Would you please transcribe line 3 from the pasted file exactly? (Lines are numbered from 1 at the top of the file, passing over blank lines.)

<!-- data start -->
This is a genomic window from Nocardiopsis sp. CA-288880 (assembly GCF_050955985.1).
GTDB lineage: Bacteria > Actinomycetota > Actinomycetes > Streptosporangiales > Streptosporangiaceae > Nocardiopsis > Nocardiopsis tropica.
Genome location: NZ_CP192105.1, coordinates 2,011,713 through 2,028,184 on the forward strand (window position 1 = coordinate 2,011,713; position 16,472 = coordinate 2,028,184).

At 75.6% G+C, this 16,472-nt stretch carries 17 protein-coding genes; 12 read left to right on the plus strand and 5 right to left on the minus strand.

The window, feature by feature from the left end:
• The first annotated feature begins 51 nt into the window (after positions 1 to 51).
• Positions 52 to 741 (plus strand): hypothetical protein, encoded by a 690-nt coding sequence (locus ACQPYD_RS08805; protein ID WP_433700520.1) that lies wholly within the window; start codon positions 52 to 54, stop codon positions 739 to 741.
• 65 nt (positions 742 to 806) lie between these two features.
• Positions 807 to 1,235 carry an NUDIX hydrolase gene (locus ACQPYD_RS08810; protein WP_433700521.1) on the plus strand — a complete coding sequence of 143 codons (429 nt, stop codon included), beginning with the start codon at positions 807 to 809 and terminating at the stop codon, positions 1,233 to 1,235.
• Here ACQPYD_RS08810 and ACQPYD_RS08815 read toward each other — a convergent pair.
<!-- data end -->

Genome location: NZ_CP192105.1, coordinates 2,011,713 through 2,028,184 on the forward strand (window position 1 = coordinate 2,011,713; position 16,472 = coordinate 2,028,184).